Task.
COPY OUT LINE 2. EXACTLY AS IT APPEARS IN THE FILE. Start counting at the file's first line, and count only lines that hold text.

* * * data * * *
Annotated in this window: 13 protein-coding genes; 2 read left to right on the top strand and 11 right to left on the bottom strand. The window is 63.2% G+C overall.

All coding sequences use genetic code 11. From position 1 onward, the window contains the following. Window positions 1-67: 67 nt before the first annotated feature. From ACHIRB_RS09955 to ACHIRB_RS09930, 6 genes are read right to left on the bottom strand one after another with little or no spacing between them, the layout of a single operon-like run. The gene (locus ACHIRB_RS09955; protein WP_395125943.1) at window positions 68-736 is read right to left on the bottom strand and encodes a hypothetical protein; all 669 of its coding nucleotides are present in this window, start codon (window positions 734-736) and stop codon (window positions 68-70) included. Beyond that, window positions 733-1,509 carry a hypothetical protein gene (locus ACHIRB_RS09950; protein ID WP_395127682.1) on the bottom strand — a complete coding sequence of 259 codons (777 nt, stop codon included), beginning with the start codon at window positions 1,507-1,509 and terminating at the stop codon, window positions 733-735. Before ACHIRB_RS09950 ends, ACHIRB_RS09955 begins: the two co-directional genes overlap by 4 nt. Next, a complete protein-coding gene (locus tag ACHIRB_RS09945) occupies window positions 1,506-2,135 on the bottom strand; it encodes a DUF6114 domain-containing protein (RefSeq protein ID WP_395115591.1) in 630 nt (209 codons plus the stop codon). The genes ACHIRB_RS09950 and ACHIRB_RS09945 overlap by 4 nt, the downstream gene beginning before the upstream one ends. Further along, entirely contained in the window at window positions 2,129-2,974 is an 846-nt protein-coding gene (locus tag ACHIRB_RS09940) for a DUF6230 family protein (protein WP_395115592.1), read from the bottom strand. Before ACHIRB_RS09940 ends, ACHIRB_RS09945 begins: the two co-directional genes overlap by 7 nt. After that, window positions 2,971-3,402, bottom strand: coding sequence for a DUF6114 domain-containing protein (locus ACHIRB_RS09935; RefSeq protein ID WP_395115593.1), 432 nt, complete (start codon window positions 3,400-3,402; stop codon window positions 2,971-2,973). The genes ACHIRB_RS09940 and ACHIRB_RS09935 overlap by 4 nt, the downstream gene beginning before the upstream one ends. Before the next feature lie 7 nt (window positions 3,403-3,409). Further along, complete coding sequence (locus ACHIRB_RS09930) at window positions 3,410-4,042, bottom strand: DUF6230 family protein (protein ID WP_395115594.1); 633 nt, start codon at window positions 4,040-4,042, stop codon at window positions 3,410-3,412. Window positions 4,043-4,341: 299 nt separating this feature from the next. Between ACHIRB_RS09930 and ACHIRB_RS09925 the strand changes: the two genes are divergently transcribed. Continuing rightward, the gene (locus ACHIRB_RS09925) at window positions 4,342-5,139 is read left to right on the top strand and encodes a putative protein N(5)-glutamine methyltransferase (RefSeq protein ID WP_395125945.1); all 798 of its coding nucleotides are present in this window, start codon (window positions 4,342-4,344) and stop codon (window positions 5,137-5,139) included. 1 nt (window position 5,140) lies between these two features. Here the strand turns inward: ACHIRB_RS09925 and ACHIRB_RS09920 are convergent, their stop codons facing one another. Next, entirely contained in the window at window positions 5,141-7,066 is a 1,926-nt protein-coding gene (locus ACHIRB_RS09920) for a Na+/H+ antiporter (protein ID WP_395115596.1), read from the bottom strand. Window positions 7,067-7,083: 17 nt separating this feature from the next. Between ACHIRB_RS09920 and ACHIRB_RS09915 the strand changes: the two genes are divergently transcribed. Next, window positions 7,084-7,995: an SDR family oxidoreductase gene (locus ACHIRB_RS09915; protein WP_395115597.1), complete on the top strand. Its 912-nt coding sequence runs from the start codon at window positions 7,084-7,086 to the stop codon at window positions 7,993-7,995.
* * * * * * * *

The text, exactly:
All coding sequences use genetic code 11. From position 1 onward, the window contains the following. Window positions 1-67: 67 nt before the first annotated feature. From ACHIRB_RS09955 to ACHIRB_RS09930, 6 genes are read right to left on the bottom strand one after another with little or no spacing between them, the layout of a single operon-like run. The gene (locus ACHIRB_RS09955; protein WP_395125943.1) at window positions 68-736 is read right to left on the bottom strand and encodes a hypothetical protein; all 669 of its coding nucleotides are present in this window, start codon (window positions 734-736) and stop codon (window positions 68-70) included. Beyond that, window positions 733-1,509 carry a hypothetical protein gene (locus ACHIRB_RS09950; protein ID WP_395127682.1) on the bottom strand — a complete coding sequence of 259 codons (777 nt, stop codon included), beginning with the start codon at window positions 1,507-1,509 and terminating at the stop codon, window positions 733-735. Before ACHIRB_RS09950 ends, ACHIRB_RS09955 begins: the two co-directional genes overlap by 4 nt. Next, a complete protein-coding gene (locus tag ACHIRB_RS09945) occupies window positions 1,506-2,135 on the bottom strand; it encodes a DUF6114 domain-containing protein (RefSeq protein ID WP_395115591.1) in 630 nt (209 codons plus the stop codon). The genes ACHIRB_RS09950 and ACHIRB_RS09945 overlap by 4 nt, the downstream gene beginning before the upstream one ends. Further along, entirely contained in the window at window positions 2,129-2,974 is an 846-nt protein-coding gene (locus tag ACHIRB_RS09940) for a DUF6230 family protein (protein WP_395115592.1), read from the bottom strand. Before ACHIRB_RS09940 ends, ACHIRB_RS09945 begins: the two co-directional genes overlap by 7 nt. After that, window positions 2,971-3,402, bottom strand: coding sequence for a DUF6114 domain-containing protein (locus ACHIRB_RS09935; RefSeq protein ID WP_395115593.1), 432 nt, complete (start codon window positions 3,400-3,402; stop codon window positions 2,971-2,973). The genes ACHIRB_RS09940 and ACHIRB_RS09935 overlap by 4 nt, the downstream gene beginning before the upstream one ends. Before the next feature lie 7 nt (window positions 3,403-3,409). Further along, complete coding sequence (locus ACHIRB_RS09930) at window positions 3,410-4,042, bottom strand: DUF6230 family protein (protein ID WP_395115594.1); 633 nt, start codon at window positions 4,040-4,042, stop codon at window positions 3,410-3,412. Window positions 4,043-4,341: 299 nt separating this feature from the next. Between ACHIRB_RS09930 and ACHIRB_RS09925 the strand changes: the two genes are divergently transcribed. Continuing rightward, the gene (locus ACHIRB_RS09925) at window positions 4,342-5,139 is read left to right on the top strand and encodes a putative protein N(5)-glutamine methyltransferase (RefSeq protein ID WP_395125945.1); all 798 of its coding nucleotides are present in this window, start codon (window positions 4,342-4,344) and stop codon (window positions 5,137-5,139) included. 1 nt (window position 5,140) lies between these two features. Here the strand turns inward: ACHIRB_RS09925 and ACHIRB_RS09920 are convergent, their stop codons facing one another. Next, entirely contained in the window at window positions 5,141-7,066 is a 1,926-nt protein-coding gene (locus ACHIRB_RS09920) for a Na+/H+ antiporter (protein ID WP_395115596.1), read from the bottom strand. Window positions 7,067-7,083: 17 nt separating this feature from the next. Between ACHIRB_RS09920 and ACHIRB_RS09915 the strand changes: the two genes are divergently transcribed. Next, window positions 7,084-7,995: an SDR family oxidoreductase gene (locus ACHIRB_RS09915; protein WP_395115597.1), complete on the top strand. Its 912-nt coding sequence runs from the start codon at window positions 7,084-7,086 to the stop codon at window positions 7,993-7,995.